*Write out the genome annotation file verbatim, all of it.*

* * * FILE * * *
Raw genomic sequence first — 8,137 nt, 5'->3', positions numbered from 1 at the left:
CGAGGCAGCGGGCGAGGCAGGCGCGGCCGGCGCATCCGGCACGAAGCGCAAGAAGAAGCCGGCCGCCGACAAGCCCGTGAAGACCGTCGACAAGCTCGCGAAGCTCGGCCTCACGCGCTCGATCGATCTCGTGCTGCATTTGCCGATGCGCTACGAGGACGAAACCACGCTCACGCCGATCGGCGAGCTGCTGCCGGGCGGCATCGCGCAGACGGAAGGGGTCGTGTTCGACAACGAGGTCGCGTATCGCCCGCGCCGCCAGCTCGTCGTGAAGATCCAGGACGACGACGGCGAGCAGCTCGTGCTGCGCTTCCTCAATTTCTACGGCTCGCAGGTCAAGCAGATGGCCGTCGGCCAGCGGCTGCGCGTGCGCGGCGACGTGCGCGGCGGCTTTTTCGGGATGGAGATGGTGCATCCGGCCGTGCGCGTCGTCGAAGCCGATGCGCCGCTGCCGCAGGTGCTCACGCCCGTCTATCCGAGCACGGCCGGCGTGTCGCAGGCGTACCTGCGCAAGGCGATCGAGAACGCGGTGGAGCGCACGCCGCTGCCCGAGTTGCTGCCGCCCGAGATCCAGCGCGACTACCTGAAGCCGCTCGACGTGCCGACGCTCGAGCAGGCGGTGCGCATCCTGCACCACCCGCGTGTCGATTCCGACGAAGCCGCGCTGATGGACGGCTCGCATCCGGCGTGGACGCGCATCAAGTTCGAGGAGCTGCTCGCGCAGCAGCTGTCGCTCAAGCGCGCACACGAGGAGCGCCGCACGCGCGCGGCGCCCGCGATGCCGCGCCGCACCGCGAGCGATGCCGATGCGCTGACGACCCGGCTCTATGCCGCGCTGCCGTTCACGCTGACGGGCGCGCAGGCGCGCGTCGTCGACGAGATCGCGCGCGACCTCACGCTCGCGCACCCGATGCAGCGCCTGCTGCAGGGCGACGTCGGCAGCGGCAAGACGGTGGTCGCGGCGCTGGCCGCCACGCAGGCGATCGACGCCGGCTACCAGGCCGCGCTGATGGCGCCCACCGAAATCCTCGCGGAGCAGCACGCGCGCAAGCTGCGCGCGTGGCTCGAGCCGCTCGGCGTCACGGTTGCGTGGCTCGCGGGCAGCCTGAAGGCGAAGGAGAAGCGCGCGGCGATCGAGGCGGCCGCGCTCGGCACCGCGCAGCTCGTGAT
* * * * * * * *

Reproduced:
Raw genomic sequence first — 8,137 nt, 5'->3', positions numbered from 1 at the left:
CGAGGCAGCGGGCGAGGCAGGCGCGGCCGGCGCATCCGGCACGAAGCGCAAGAAGAAGCCGGCCGCCGACAAGCCCGTGAAGACCGTCGACAAGCTCGCGAAGCTCGGCCTCACGCGCTCGATCGATCTCGTGCTGCATTTGCCGATGCGCTACGAGGACGAAACCACGCTCACGCCGATCGGCGAGCTGCTGCCGGGCGGCATCGCGCAGACGGAAGGGGTCGTGTTCGACAACGAGGTCGCGTATCGCCCGCGCCGCCAGCTCGTCGTGAAGATCCAGGACGACGACGGCGAGCAGCTCGTGCTGCGCTTCCTCAATTTCTACGGCTCGCAGGTCAAGCAGATGGCCGTCGGCCAGCGGCTGCGCGTGCGCGGCGACGTGCGCGGCGGCTTTTTCGGGATGGAGATGGTGCATCCGGCCGTGCGCGTCGTCGAAGCCGATGCGCCGCTGCCGCAGGTGCTCACGCCCGTCTATCCGAGCACGGCCGGCGTGTCGCAGGCGTACCTGCGCAAGGCGATCGAGAACGCGGTGGAGCGCACGCCGCTGCCCGAGTTGCTGCCGCCCGAGATCCAGCGCGACTACCTGAAGCCGCTCGACGTGCCGACGCTCGAGCAGGCGGTGCGCATCCTGCACCACCCGCGTGTCGATTCCGACGAAGCCGCGCTGATGGACGGCTCGCATCCGGCGTGGACGCGCATCAAGTTCGAGGAGCTGCTCGCGCAGCAGCTGTCGCTCAAGCGCGCACACGAGGAGCGCCGCACGCGCGCGGCGCCCGCGATGCCGCGCCGCACCGCGAGCGATGCCGATGCGCTGACGACCCGGCTCTATGCCGCGCTGCCGTTCACGCTGACGGGCGCGCAGGCGCGCGTCGTCGACGAGATCGCGCGCGACCTCACGCTCGCGCACCCGATGCAGCGCCTGCTGCAGGGCGACGTCGGCAGCGGCAAGACGGTGGTCGCGGCGCTGGCCGCCACGCAGGCGATCGACGCCGGCTACCAGGCCGCGCTGATGGCGCCCACCGAAATCCTCGCGGAGCAGCACGCGCGCAAGCTGCGCGCGTGGCTCGAGCCGCTCGGCGTCACGGTTGCGTGGCTCGCGGGCAGCCTGAAGGCGAAGGAGAAGCGCGCGGCGATCGAGGCGGCCGCGCTCGGCACCGCGCAGCTCGTGAT